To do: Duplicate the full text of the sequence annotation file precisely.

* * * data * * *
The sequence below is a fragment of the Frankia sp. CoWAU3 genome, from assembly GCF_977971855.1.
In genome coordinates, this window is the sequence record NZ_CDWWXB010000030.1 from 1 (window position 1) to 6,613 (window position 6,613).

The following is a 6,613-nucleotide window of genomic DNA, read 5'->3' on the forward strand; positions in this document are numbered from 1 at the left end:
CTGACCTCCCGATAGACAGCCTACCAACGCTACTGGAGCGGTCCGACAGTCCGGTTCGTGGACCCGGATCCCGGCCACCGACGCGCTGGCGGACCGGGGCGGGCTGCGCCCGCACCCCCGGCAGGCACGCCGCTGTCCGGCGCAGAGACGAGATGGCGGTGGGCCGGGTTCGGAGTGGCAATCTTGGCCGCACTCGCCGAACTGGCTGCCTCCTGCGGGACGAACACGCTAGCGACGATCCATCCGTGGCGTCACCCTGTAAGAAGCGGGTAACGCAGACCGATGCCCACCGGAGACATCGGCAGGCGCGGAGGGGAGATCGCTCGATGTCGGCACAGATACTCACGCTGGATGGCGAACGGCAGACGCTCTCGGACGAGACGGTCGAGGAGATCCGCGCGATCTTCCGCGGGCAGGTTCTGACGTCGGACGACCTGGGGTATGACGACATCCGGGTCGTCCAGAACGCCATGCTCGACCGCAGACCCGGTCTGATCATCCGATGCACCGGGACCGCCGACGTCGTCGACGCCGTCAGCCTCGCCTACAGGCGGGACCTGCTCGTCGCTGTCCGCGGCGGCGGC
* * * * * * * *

The sequence below is a fragment of the Frankia sp. CoWAU3 genome, from assembly GCF_977971855.1.
In genome coordinates, this window is the sequence record NZ_CDWWXB010000030.1 from 1 (window position 1) to 6,613 (window position 6,613).

The following is a 6,613-nucleotide window of genomic DNA, read 5'->3' on the forward strand; positions in this document are numbered from 1 at the left end:
CTGACCTCCCGATAGACAGCCTACCAACGCTACTGGAGCGGTCCGACAGTCCGGTTCGTGGACCCGGATCCCGGCCACCGACGCGCTGGCGGACCGGGGCGGGCTGCGCCCGCACCCCCGGCAGGCACGCCGCTGTCCGGCGCAGAGACGAGATGGCGGTGGGCCGGGTTCGGAGTGGCAATCTTGGCCGCACTCGCCGAACTGGCTGCCTCCTGCGGGACGAACACGCTAGCGACGATCCATCCGTGGCGTCACCCTGTAAGAAGCGGGTAACGCAGACCGATGCCCACCGGAGACATCGGCAGGCGCGGAGGGGAGATCGCTCGATGTCGGCACAGATACTCACGCTGGATGGCGAACGGCAGACGCTCTCGGACGAGACGGTCGAGGAGATCCGCGCGATCTTCCGCGGGCAGGTTCTGACGTCGGACGACCTGGGGTATGACGACATCCGGGTCGTCCAGAACGCCATGCTCGACCGCAGACCCGGTCTGATCATCCGATGCACCGGGACCGCCGACGTCGTCGACGCCGTCAGCCTCGCCTACAGGCGGGACCTGCTCGTCGCTGTCCGCGGCGGCGGC